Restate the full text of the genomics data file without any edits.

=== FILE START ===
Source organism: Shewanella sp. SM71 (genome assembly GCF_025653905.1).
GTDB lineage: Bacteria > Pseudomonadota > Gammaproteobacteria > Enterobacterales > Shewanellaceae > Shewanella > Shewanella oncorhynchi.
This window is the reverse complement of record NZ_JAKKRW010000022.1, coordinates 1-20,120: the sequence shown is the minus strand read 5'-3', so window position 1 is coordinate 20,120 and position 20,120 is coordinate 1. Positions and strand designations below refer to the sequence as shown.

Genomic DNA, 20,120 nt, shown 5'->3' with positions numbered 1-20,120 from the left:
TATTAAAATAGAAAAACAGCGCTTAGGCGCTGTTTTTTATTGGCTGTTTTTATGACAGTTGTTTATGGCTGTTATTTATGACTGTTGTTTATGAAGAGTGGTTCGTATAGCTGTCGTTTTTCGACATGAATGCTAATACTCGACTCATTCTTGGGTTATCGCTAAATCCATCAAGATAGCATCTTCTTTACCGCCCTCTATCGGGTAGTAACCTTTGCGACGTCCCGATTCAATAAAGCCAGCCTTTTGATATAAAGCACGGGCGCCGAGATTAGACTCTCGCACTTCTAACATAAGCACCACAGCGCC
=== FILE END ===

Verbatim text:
Source organism: Shewanella sp. SM71 (genome assembly GCF_025653905.1).
GTDB lineage: Bacteria > Pseudomonadota > Gammaproteobacteria > Enterobacterales > Shewanellaceae > Shewanella > Shewanella oncorhynchi.
This window is the reverse complement of record NZ_JAKKRW010000022.1, coordinates 1-20,120: the sequence shown is the minus strand read 5'-3', so window position 1 is coordinate 20,120 and position 20,120 is coordinate 1. Positions and strand designations below refer to the sequence as shown.

Genomic DNA, 20,120 nt, shown 5'->3' with positions numbered 1-20,120 from the left:
TATTAAAATAGAAAAACAGCGCTTAGGCGCTGTTTTTTATTGGCTGTTTTTATGACAGTTGTTTATGGCTGTTATTTATGACTGTTGTTTATGAAGAGTGGTTCGTATAGCTGTCGTTTTTCGACATGAATGCTAATACTCGACTCATTCTTGGGTTATCGCTAAATCCATCAAGATAGCATCTTCTTTACCGCCCTCTATCGGGTAGTAACCTTTGCGACGTCCCGATTCAATAAAGCCAGCCTTTTGATATAAAGCACGGGCGCCGAGATTAGACTCTCGCACTTCTAACATAAGCACCACAGCGCC